CQC report praises Portsmouth for joined-up work of services
THE way care services work together to help older people in Portsmouth has been praised as an example of good practice.
A Care Quality Commission’s report on how local authorities and the NHS work together to deliver services to older people highlighted the good work in the city.
Portsmouth’s Integrated Commissioning Unit – a joint initiative between Portsmouth City Council and Portsmouth Clinical Commissioning Group – features as an example of the benefits of a joined up approach.
Councillor Luke Stubbs, cabinet member for health and social care, said: ‘This joint initiative demonstrates how simple changes and a collaborative approach can deliver benefits to the community. It can deliver a recovery-focused approach to health and social care.’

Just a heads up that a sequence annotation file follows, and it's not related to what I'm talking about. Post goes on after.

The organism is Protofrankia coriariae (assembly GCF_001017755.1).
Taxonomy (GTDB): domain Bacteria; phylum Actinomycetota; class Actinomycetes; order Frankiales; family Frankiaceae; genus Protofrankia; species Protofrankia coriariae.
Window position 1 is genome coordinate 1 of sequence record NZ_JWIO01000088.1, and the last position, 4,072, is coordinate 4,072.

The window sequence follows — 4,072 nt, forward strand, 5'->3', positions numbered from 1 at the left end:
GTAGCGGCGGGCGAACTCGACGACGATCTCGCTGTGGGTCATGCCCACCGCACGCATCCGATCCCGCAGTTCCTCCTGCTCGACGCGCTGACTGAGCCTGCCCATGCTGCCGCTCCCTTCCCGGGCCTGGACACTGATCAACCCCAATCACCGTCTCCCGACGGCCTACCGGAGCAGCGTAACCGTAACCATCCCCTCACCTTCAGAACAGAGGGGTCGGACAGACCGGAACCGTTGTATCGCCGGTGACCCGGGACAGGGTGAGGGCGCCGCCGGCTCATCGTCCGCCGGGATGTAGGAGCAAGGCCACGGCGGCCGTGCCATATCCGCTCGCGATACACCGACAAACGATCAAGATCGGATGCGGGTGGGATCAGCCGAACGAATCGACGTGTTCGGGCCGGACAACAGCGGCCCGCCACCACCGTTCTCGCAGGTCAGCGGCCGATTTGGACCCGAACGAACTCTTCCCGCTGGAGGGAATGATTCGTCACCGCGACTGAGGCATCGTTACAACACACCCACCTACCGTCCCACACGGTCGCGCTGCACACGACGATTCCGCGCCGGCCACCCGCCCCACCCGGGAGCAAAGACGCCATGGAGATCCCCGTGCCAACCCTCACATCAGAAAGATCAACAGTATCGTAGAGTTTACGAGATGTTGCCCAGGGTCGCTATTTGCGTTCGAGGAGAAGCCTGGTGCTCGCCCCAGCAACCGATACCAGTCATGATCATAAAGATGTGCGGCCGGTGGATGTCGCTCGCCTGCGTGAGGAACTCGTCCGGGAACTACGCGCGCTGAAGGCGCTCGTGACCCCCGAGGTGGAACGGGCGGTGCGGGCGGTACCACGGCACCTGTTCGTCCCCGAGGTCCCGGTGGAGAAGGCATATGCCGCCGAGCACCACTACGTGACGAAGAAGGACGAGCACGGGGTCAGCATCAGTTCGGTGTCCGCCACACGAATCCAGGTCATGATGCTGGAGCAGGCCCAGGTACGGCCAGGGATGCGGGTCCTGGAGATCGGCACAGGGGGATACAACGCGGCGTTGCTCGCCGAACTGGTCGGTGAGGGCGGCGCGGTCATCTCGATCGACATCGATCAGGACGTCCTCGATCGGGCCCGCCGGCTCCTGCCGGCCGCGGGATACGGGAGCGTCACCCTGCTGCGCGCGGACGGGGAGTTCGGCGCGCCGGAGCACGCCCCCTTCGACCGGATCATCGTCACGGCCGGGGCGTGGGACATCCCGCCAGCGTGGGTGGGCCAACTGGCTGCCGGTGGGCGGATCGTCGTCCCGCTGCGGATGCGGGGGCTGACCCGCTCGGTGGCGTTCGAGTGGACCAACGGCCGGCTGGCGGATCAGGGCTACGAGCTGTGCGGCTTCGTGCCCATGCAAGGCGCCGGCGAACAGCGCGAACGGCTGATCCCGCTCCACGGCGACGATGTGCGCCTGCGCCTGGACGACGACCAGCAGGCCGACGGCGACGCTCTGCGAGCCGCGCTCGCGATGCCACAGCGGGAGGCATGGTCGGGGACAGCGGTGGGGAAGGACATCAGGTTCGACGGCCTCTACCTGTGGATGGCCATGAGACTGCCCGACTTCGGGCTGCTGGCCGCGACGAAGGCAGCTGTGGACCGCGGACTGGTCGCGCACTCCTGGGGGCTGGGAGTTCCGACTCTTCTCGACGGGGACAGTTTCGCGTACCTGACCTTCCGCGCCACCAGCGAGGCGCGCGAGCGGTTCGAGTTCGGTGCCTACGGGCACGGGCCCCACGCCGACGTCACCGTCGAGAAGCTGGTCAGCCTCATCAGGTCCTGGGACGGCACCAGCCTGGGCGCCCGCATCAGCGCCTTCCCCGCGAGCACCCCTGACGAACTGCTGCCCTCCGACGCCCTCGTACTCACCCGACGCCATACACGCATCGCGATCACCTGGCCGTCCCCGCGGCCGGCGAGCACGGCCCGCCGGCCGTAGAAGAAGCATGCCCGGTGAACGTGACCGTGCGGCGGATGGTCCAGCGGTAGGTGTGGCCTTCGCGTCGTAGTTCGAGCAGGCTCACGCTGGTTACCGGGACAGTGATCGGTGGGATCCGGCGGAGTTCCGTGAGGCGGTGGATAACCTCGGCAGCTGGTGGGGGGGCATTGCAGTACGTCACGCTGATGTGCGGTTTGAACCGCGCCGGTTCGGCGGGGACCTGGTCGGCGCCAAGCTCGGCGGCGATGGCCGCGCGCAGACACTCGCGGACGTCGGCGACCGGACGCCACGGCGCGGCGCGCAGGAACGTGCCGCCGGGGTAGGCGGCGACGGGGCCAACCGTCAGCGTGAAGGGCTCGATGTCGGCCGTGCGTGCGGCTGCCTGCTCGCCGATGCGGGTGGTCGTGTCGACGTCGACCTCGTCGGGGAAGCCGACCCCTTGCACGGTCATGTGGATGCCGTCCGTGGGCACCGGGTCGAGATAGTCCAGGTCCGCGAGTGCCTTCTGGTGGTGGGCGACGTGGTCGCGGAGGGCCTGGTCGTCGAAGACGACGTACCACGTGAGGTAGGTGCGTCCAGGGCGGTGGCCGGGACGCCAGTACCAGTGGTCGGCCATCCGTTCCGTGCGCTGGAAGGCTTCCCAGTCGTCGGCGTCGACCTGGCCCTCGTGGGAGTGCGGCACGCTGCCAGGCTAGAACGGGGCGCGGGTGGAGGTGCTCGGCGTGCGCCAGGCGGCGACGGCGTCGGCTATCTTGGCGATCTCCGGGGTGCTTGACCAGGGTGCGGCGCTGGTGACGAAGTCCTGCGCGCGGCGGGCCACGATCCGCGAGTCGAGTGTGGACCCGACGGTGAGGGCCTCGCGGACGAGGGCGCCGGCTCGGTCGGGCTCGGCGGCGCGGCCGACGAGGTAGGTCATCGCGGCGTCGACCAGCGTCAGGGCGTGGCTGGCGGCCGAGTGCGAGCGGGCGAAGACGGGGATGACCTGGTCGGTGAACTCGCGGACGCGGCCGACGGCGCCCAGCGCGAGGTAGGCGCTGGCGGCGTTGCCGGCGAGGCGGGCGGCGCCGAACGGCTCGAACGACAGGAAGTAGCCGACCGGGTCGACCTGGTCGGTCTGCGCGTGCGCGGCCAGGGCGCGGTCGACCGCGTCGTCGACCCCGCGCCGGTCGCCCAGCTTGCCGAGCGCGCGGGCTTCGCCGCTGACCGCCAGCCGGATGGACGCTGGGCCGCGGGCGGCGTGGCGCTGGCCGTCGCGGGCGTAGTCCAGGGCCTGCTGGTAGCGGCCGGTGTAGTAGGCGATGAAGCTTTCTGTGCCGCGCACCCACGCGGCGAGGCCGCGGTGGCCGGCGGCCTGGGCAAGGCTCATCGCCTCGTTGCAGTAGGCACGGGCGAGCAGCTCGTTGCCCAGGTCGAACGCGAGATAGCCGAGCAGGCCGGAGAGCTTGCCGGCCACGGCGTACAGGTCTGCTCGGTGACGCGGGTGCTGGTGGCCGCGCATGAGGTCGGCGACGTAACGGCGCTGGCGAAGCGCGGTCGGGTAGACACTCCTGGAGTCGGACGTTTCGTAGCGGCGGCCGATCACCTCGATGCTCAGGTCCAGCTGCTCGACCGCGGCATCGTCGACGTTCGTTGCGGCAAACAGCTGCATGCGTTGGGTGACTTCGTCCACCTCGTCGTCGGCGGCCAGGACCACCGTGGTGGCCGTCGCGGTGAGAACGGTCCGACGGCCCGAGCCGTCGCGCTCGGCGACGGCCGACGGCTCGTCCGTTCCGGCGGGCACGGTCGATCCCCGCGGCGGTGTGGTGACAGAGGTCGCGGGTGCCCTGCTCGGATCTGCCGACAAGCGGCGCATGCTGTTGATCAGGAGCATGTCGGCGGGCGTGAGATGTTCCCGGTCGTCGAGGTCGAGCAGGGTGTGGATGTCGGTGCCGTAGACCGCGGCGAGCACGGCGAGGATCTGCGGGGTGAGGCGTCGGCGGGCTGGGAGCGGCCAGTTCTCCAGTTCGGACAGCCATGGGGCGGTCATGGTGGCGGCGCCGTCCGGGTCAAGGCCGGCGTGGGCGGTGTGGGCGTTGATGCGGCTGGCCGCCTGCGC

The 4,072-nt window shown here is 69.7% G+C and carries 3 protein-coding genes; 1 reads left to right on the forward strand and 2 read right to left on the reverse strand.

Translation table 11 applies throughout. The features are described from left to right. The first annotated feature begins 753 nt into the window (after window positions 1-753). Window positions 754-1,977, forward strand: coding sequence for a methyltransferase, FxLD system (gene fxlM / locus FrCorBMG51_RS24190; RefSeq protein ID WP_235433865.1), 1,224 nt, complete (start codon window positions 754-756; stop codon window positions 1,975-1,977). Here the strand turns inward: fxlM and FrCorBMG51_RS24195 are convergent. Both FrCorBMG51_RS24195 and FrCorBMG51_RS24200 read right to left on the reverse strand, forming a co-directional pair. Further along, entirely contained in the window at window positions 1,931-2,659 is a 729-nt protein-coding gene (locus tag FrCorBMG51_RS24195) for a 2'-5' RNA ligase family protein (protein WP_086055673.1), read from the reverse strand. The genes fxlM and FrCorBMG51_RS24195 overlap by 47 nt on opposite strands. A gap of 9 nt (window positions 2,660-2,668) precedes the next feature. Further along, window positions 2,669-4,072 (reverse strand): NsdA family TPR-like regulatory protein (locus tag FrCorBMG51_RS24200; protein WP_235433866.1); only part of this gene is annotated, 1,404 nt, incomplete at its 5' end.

The ICU aims to deliver more efficient services and improve the outcomes for the vulnerable adults, children and families it serves.
It looks at the range of factors that affect health and well-being and has resulted in improved assessment, a reduction in complaints and more efficient management of the provision of residential and nursing care.
The CQC’s report also highlighted the sharing of clinical records with a single IT system as another example of good practice in Portsmouth.
Ninety per cent of primary care records and all community services and mental health services provided by Solent NHS Trust are recorded on one system.
It means records can be shared electronically between organisations.
This has enabled practices to share weekend clinics and allowed patients to be triaged by phone as their notes can be accessed and clinical assessments made.
Dr Jim Hogan, the CCG’s chief clinical officer, said: ‘The ICU has been a superb example of the work that we and the city council have been leading on to align Portsmouth’s response to the challenges facing us over the coming years.’